Ikea joins forces with Mud Jeans to recycle denim
As a major consumer of upholstery fabric, Ikea claims to use 0.5% of the world’s entire cotton production. The Swedish home décor brand has decided to collaborate with Dutch fashion brand Mud Jeans to give textiles a second lease of life, in this specific case, denim. The two brands’ collaborative project will recycle used denim to turn it into a new fabric option for one of Ikea’s most well-known furniture items, the Klippan sofa.
Available in two shades of blue, Ikea’s new sofa cover retails for a price of €135 ($163.95) and is made from the equivalent of two old pairs of jeans. The sofa cover material consists of precisely 40% recycled denim (in the form of a mixture of fibres) and 60% organic cotton.
“Compared to the standard method used in the denim industry, each cover made from this post-consumer denim saves 27,000 litres of water and reduces the [average] carbon footprint by 67%,” said the brand.
Every European has an average of two pairs of jeans in their wardrobe that they do not wear and less than 1% of discarded jeans will be used as material for new clothing; most of which end up in landfills or are incinerated, according to the brand.
“Ikea wants to pursue development while respecting the limits of the planet,” said Malin Nordin, who is responsible for Ikea’s circular development.
“We believe that all materials are precious and should not be wasted. By joining forces with Mud Jeans, together we can find new sources of recycled materials.”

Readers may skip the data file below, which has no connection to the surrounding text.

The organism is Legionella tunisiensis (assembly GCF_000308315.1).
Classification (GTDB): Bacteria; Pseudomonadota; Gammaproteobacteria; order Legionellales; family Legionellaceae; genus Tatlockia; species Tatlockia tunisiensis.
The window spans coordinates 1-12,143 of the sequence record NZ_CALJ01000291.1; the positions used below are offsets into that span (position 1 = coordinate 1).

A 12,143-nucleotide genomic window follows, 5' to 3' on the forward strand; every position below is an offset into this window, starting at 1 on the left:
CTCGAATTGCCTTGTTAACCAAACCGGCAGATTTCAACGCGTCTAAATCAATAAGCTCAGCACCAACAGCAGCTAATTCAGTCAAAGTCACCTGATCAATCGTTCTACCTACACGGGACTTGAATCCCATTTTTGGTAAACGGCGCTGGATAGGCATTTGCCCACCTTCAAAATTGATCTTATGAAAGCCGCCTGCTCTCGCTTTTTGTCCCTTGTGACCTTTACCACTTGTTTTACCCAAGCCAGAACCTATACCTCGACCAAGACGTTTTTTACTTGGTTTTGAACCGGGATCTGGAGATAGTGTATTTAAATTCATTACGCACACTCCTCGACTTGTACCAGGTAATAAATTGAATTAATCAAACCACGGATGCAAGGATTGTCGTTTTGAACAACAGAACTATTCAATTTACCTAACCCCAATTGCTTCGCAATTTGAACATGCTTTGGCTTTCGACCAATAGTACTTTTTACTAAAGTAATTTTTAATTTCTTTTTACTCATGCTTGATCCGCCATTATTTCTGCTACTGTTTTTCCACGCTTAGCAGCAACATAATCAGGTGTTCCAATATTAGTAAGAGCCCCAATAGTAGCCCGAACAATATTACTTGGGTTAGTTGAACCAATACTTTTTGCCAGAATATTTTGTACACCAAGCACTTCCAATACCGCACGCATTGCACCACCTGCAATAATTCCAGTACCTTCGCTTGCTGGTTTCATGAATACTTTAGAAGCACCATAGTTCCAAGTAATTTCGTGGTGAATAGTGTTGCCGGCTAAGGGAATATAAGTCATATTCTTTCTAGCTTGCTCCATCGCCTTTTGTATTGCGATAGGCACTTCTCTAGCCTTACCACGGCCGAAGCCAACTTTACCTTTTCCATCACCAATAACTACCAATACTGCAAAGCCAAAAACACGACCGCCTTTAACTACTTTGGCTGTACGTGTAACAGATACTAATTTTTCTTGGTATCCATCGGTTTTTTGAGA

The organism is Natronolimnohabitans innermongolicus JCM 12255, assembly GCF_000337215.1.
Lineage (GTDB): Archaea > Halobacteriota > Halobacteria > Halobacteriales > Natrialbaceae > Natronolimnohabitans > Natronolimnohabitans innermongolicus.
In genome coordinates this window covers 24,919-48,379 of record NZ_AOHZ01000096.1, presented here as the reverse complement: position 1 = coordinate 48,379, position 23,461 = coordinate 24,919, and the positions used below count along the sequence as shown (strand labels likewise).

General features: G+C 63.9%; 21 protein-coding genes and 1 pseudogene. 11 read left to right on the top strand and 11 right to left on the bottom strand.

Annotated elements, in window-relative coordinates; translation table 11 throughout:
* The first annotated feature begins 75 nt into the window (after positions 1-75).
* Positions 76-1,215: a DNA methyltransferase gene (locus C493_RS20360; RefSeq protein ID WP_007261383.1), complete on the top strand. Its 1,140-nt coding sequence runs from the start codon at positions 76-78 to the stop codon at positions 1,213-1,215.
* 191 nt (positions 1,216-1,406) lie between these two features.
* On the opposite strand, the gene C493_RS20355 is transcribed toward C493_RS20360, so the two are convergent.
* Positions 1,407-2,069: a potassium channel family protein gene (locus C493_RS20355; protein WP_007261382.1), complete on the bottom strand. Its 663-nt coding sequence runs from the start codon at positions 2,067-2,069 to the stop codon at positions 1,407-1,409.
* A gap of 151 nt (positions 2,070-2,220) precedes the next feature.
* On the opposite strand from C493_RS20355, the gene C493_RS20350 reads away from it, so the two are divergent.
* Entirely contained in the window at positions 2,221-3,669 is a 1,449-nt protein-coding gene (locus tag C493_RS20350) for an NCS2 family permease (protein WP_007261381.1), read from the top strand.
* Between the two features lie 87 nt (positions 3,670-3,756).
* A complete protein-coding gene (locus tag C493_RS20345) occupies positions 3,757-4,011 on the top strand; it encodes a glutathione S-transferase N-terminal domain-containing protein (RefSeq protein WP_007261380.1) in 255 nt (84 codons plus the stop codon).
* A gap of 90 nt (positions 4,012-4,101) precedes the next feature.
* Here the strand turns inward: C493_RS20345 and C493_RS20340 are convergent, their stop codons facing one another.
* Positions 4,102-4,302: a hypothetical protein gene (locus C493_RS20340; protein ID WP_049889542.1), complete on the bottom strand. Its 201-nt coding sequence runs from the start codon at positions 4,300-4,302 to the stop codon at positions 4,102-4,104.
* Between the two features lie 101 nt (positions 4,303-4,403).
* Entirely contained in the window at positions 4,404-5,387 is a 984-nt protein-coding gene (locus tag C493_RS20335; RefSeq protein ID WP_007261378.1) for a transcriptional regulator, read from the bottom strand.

In addition to the sofa cover, the two business are working on other products made from denim, which will launch soon.
Ikea will reopen its stores in France on May 19 and many Parisians have June 23 marked in their calendars. On that day, the chain will inaugurate its very first ‘Ikea Décoration’ store format in France. The store will be located opposite the new Samaritaine building at number 144 on the Rue de Rivoli, an address perviously occupied by fashion chain, Forever21.
The upcoming store, which alone required an investment of €130 million, will measure 2,900 square metres and spans over three floors. The retail space will retail 1,900 accessories and décor product types including household linens, tableware, plants, and lighting and will not feature any of the brand’s furniture offerings. The brand has already had a presence in the French capital for two years with its ‘Ikea City’ store located at La Madeleine, which recently revised its catalogue and expanded its offering of small furniture and accessories.
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